Payment for Environmental Services: How Big Must Be the Check to Multiproduct Farmers?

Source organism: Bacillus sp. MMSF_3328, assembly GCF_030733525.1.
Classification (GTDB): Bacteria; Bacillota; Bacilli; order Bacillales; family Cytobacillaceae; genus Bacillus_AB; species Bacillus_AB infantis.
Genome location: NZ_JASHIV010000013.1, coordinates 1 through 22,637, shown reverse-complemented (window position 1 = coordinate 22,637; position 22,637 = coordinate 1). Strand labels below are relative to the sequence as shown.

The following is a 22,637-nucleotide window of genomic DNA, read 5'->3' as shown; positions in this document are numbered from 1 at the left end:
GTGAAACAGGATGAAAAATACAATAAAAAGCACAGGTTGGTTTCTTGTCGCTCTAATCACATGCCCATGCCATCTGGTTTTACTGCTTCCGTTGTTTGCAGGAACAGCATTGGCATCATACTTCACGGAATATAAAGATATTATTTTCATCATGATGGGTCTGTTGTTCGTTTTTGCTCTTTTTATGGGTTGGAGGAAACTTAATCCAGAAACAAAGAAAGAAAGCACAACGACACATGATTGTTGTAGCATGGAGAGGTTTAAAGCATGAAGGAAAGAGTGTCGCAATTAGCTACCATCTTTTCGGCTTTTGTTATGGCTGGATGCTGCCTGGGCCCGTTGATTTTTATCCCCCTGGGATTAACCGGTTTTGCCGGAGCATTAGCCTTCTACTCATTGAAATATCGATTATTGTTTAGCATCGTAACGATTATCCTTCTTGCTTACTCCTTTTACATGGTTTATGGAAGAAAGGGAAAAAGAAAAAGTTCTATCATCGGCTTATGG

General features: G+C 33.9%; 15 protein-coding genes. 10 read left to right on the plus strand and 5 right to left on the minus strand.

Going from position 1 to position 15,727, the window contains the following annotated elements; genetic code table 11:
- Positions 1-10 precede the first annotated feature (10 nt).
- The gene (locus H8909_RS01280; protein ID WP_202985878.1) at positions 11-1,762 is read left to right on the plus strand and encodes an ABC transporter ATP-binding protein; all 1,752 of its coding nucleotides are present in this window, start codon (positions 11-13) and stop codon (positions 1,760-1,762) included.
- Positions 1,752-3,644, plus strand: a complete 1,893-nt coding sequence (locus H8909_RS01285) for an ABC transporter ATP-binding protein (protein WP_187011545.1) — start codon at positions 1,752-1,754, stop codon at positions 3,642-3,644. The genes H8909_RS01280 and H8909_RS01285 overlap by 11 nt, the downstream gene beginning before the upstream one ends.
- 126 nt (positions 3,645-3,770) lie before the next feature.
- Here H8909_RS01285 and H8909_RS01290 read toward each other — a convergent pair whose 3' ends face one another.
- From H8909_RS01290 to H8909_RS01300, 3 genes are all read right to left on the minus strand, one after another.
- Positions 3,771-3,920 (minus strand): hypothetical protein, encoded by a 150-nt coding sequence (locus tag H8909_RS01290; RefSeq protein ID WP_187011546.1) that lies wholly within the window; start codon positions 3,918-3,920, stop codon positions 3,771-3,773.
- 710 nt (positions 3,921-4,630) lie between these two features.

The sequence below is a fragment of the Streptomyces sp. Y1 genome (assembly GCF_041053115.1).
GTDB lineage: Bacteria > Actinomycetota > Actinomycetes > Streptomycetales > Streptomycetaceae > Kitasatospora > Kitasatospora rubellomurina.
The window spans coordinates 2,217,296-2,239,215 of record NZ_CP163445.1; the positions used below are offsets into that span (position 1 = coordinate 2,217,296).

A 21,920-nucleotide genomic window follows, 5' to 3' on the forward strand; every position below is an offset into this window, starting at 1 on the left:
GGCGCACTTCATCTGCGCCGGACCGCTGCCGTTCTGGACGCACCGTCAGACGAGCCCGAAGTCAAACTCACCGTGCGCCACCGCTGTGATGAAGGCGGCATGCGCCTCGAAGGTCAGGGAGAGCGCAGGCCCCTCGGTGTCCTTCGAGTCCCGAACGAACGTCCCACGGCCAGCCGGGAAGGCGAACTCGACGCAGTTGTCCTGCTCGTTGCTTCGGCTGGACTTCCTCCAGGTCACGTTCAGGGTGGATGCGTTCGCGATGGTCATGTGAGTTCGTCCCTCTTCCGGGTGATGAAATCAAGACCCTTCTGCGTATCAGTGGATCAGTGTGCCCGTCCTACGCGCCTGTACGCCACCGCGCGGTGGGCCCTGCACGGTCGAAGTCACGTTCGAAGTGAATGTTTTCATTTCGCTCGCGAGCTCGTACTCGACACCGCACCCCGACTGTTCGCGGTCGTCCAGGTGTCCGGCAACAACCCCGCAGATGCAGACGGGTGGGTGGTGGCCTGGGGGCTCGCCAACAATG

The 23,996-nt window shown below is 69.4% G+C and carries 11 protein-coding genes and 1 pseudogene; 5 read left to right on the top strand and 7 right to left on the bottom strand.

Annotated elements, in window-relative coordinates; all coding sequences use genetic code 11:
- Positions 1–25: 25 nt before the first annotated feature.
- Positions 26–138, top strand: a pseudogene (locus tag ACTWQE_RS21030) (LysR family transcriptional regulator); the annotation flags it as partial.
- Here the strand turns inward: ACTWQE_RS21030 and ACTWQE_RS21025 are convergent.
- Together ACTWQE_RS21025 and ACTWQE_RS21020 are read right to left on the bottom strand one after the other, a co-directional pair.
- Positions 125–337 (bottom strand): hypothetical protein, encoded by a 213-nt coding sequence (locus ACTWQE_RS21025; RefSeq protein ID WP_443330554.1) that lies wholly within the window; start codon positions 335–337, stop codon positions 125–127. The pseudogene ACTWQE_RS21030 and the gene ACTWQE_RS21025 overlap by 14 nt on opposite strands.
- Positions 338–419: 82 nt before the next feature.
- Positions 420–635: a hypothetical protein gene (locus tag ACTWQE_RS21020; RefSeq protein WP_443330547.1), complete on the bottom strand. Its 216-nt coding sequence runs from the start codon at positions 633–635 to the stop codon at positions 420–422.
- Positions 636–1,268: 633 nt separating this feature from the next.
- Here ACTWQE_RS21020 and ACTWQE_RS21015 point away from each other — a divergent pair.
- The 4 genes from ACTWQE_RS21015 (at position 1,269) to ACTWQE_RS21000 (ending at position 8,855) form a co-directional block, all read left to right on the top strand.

Environmental conservation policies based on the payment for environmental services (PES) are being increasingly adopted around the world. Among several factors that may dictate the success of a PES conservation program is the payment or monetary compensation level. As participation in the program is voluntary, if payments are not enough to compensate for the eventual economic losses faced by the users, users will not participate, and conservation goals will not be achieved. Also if payments are set significantly higher than the users’ opportunity costs, conservation goals are more likely to be achieved, but the program will not be cost-effective. In this context, by using primary data from a watershed in the Brazilian Savannah, this contribution calculates opportunity costs using an agricultural net-revenue multiproduct model, parameterized with the use of positive mathematical programming (PMP) method and coupled with a hydrological model. It is shown that land and water opportunity costs not only vary from farmer to farmer due to differences in crop and input mix but also the variations in water supply affect land use opportunity costs. And, in turn, land supply affects water use opportunity costs. Given this, researchers and policy makers should not be surprised that agricultural PES programs that rely on a flat, crop-and-farmer invariant compensation value per hectare often result in failure and cost-ineffectiveness.
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